As evidence builds around the long-term effects of concussions, studies are emerging showing that patients with moderate to severe TBIs fall off the radar within three months of their diagnosis. A new study found that 48 percent of people suffering from three or more moderate to severe TBI symptoms did not return for follow up care.
All patients in the study had brain scans confirming a mild TBI. Healthcare professionals sent roughly one-third of the patients in the study home from the emergency room. Additionally, hospitals admitted 44 percent of patients and another 22 percent to intensive care units.
The study also found that only 42 percent of discharged patients received educational materials. Additionally, only 27 percent of patients with TBIs received a call from the hospital for a check-up within two weeks.
Most patients who seek follow-care said it was helpful. However, low rates of follow-up care don’t necessarily mean patients had unmet medical needs. It’s possible some people fully recovered from the injuries and didn’t need additional treatment.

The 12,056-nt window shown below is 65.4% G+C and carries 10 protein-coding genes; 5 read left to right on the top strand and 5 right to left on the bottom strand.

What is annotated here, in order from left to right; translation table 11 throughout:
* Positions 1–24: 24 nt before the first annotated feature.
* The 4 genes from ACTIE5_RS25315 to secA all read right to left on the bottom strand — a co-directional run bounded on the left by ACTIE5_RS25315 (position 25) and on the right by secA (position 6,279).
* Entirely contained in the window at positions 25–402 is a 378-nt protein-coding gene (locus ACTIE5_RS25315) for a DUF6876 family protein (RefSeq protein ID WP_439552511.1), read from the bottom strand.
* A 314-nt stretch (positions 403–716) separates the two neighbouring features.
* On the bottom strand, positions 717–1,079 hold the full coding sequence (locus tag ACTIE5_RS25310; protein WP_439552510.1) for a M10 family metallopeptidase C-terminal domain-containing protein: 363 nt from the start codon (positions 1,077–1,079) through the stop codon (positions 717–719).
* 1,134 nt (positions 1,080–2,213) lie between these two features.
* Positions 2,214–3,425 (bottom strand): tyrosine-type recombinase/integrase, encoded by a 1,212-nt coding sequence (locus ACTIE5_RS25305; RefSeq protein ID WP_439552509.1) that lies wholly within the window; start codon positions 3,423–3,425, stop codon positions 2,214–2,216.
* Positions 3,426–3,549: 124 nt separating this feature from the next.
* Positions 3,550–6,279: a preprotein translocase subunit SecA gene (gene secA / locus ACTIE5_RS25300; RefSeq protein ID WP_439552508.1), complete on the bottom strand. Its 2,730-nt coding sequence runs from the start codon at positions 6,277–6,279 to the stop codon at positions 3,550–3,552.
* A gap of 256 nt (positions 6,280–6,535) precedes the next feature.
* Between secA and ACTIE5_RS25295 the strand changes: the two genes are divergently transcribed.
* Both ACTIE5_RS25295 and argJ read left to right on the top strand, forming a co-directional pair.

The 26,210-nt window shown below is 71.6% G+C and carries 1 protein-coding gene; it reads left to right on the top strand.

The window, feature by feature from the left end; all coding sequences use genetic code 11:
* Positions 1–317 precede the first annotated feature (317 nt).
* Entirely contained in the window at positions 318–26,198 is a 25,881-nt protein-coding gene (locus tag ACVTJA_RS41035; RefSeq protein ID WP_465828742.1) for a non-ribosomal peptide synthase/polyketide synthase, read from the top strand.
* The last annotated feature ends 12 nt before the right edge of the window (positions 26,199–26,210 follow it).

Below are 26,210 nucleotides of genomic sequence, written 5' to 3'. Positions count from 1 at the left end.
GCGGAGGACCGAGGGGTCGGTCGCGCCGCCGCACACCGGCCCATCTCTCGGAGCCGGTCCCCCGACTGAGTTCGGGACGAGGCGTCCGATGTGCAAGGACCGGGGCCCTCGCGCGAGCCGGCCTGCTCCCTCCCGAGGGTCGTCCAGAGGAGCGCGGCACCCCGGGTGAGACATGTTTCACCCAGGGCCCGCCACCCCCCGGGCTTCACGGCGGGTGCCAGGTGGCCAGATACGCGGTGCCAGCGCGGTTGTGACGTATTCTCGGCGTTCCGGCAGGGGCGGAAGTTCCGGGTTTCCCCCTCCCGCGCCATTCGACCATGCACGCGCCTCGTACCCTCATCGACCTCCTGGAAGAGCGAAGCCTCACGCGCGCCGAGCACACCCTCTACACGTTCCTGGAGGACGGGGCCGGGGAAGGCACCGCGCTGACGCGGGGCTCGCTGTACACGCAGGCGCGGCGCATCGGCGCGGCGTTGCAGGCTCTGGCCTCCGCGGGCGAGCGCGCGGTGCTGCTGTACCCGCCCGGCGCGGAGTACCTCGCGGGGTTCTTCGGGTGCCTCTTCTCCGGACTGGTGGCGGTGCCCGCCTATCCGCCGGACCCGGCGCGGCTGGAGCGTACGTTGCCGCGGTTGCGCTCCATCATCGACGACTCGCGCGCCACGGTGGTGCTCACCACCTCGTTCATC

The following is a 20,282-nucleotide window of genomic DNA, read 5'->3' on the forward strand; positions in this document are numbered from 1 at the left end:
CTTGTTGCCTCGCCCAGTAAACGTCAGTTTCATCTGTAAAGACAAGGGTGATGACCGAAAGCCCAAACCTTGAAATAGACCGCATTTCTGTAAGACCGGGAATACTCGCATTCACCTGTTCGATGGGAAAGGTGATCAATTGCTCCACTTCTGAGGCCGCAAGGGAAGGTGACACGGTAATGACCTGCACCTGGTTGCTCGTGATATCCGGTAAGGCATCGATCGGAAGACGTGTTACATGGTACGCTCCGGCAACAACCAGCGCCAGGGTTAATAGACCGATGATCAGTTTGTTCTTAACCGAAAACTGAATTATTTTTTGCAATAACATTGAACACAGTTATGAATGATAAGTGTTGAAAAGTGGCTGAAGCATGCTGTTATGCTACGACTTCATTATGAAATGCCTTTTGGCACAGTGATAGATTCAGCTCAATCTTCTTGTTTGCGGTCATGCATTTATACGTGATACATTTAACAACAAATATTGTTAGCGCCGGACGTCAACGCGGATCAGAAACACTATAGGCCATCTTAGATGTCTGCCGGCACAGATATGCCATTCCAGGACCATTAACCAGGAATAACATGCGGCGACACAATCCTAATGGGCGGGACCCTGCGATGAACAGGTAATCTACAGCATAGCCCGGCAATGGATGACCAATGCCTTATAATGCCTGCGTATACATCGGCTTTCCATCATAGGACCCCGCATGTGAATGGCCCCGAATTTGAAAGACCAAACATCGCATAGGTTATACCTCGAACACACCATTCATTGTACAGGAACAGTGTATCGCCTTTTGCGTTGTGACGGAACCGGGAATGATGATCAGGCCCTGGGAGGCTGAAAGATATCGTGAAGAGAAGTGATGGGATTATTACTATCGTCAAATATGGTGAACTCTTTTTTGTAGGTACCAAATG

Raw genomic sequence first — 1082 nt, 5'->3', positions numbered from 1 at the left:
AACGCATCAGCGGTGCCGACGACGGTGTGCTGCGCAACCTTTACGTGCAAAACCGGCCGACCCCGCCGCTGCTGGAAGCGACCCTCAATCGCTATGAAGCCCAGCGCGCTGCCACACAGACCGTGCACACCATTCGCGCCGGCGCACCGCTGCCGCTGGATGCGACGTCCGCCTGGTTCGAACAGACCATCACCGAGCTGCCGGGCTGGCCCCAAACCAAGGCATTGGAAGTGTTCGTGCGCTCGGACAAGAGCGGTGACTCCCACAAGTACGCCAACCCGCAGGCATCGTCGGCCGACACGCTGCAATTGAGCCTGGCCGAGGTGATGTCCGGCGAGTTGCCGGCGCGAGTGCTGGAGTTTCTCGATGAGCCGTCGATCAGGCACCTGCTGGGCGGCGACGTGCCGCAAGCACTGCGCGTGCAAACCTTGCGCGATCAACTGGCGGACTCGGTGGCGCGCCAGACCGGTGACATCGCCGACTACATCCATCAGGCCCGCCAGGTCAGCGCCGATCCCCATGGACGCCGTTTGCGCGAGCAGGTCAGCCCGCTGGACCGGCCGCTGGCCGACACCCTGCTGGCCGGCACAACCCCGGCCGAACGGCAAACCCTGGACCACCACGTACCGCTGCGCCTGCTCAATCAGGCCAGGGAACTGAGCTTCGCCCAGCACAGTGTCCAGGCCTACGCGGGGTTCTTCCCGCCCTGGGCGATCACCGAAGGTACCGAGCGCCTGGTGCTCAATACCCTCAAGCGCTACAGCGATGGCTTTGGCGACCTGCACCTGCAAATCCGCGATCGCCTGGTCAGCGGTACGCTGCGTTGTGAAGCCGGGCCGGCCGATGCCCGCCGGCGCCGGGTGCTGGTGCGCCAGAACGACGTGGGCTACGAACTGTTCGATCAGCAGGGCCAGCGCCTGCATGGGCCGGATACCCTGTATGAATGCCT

But, the study found that even people admitted into ICU didn’t always get follow-up care. Because of this, the researchers concluded that many patients did have unmet medical needs.
Follow-up Care with Less Severe Brain Injuries
Generally, hospitals almost always admit patients with moderate to severe brain injuries. However, there is less consensus among healthcare professionals about the best way to manage people with less severe head injuries. A full recovery occurs when a TBI patient is able to resume usual daily activities such as school, work and exercise without concussion symptoms.
Even when TBIs are mild or less severe, they can still lead to lasting physical, psychiatric and cognitive problems. These problems can lead to impairment or disability, especially when people do not receive proper treatment.
The Carlson Law Firm Can Help
When hospitals or trauma centers discharge a patient, it does not mean that they have fully recovered. TBIs are relatively common injuries, affecting 2 million to 5 million Americans each year. Further, brain injuries can lead to lifelong physical and cognitive changes.